What can be done to protect the young—and ourselves—from the “freaky,” drug-related crime?
Some steps are being taken, although they admittedly represent only a beginning. The Sheriff’s Department of Los Angeles County, for example, has launched an educational program at 41 junior highs, high schools and adult schools throughout Los Angeles. The program, called The Citizen and the Law, brings officers into the schools, and takes school children on field trips to police stations, courts, etc. in an effort to break down some of the barriers between the police and the public.
The Sheriff’s Department, meanwhile, is actively seeking innovative approaches to crime prevention in a radically changing society.
Police generally feel that drugs have become so much a part of the scene among the young today that it is unrealistic to hope for complete eradication. “The best we can hope for is control,” says Lt. R. E. Kearney of the LAPD’s Crime Prevention Section. (Psychologists, educators, etc. are generally even more pessimistic. “The best we can hope for,” they believe, “is a reduced rate of growth in the number of drug-associated crimes.”) Kearney believes that control has to begin by isolating known heavy drug-users within the school or college population, “the same way we would isolate someone carrying a dangerous disease.”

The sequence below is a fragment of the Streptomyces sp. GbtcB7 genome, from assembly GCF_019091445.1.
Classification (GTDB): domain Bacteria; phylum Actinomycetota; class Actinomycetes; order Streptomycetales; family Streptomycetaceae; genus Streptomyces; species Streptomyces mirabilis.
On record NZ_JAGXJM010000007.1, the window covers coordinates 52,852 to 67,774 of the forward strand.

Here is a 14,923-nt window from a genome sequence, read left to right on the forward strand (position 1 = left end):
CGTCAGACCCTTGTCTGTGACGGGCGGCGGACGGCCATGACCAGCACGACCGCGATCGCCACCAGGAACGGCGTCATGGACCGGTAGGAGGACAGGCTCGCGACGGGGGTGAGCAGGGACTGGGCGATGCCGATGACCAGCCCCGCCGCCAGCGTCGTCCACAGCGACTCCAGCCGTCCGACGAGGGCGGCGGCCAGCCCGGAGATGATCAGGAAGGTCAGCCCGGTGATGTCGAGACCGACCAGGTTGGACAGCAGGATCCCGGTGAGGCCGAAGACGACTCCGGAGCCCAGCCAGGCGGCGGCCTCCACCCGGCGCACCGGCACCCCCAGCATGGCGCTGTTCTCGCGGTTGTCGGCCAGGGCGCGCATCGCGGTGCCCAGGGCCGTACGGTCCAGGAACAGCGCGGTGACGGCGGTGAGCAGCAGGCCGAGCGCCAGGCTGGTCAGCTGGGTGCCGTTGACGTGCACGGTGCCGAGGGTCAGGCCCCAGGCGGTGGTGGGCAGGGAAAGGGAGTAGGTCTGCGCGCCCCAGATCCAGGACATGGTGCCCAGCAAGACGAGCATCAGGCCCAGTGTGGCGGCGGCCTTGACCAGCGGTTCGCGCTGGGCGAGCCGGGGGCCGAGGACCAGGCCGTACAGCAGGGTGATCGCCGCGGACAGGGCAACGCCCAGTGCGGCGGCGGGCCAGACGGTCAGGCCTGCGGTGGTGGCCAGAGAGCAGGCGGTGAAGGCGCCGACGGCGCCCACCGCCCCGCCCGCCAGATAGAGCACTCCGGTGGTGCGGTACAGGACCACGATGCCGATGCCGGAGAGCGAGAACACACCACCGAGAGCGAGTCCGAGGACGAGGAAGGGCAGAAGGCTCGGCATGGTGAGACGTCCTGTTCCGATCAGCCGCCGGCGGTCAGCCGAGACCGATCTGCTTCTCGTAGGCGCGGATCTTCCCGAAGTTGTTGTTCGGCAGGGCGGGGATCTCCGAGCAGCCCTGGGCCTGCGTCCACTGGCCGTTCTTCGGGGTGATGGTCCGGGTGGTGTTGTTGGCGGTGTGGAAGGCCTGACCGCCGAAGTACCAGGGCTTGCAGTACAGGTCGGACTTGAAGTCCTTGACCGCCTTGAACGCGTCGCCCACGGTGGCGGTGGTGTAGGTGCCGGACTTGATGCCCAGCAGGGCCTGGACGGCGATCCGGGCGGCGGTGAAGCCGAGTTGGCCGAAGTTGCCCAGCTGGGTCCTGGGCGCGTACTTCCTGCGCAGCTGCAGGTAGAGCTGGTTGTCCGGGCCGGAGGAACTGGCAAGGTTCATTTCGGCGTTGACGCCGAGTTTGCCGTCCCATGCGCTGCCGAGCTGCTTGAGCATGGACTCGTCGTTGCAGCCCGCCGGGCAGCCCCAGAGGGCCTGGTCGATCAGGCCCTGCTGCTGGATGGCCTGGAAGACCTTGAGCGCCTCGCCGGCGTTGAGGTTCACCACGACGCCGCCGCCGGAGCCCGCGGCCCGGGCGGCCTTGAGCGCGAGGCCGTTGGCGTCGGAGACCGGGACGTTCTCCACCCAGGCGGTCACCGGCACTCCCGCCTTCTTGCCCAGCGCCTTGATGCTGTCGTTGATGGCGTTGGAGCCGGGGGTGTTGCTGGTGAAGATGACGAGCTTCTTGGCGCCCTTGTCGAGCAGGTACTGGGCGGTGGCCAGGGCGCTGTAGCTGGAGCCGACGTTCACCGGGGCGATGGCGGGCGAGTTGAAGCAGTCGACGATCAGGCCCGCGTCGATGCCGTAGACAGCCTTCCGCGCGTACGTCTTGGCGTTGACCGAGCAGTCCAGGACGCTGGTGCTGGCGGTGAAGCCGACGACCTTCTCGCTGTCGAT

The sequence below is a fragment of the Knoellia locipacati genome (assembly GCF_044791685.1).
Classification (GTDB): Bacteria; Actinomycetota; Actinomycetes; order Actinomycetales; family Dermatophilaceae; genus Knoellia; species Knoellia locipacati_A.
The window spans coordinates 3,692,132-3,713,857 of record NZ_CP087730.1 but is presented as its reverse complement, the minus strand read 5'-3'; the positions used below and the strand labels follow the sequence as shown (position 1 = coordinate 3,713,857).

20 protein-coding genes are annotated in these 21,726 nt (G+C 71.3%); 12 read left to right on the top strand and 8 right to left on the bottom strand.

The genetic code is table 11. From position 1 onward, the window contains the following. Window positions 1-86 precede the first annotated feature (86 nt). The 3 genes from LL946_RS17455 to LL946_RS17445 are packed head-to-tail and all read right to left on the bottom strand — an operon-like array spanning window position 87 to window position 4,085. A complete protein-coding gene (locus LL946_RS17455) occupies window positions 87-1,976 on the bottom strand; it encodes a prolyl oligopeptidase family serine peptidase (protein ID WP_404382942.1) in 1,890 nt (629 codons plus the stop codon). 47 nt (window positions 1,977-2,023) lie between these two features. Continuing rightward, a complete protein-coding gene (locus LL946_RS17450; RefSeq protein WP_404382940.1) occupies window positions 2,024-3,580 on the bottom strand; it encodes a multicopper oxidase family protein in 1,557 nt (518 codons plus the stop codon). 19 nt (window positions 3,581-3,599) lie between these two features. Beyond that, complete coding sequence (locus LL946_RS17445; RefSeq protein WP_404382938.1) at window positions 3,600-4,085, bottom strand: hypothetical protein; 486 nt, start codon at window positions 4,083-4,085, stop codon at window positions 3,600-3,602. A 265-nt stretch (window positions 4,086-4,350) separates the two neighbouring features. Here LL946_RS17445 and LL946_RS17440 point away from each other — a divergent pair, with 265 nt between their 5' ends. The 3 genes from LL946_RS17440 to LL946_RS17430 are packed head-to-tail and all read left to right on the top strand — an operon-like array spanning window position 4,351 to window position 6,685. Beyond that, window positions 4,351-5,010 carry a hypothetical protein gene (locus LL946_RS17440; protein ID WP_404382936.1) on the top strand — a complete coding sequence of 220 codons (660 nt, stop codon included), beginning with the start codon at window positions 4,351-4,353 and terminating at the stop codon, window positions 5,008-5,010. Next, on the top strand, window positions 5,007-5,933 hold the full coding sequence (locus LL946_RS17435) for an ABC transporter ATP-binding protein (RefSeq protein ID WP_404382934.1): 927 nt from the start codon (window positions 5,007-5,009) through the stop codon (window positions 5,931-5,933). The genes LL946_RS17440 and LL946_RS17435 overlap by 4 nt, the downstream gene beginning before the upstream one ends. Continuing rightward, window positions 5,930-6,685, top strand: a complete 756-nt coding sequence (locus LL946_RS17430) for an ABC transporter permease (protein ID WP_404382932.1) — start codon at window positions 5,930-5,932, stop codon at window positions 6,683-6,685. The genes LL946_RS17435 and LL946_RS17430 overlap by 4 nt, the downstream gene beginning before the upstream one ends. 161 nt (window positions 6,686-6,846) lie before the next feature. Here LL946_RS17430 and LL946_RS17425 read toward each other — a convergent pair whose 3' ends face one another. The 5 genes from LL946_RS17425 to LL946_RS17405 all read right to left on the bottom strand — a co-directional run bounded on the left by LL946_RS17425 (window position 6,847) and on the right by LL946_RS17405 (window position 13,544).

Crimes against property are far easier to guard against than crimes against people, particularly of the “freaky” variety. “If someone wants to kill you,” the LAPD lamentably concludes, “and is willing to take some risk, there probably isn’t much you can do to stop him.”
You can, however, avoid associating with freaks. (Most murders are still committed by someone known to the victim.) If attacked, particularly if you are a woman, scream, resist, fight like hell. When driving alone, keep your car windows closed. If stalled on a lonesome stretch of road, stay inside the locked car until the police arrive. Don’t open the door or windows to strangers. Keep your purse out of sight.
Young girls wearing light, flimsy clothing while traveling about the city alone at night are still the favorite targets of rapists—who frequently do not set out intending to commit rape; something about the attractiveness or vulnerability of the victim gives the rapist his clue. Countless rapes, of course, go unreported, especially among female hitchhikers. Most criminals are opportunists. The more opportunities you create for crime, the more likely you are to be victimized.
Armed robbers are usually violent men seeking a bloody confrontation with their victims as an excuse to prove their “manhood.” Burglars, on the other hand, are more often gentler types who simply want to steal your stuff and get out. Usually, if challenged, they run.
The locks on most tract houses are worthless. Ordinary dime store chain locks are useful chiefly to keep the kids inside the house. For minimal protection against burglary, police recommend a good dead bolt lock. Also, a noisy dog is helpful. Burglars ordinarily do not like fuss.
If you see someone acting strangely in your neighborhood, call the police and they will be glad to come out and investigate. They can usually tell within minutes whether the person is engaged in a legitimate activity or not. It’s too bad that “support your local police” became a political slogan for the crank. Right since, generally, it’s a damned good idea.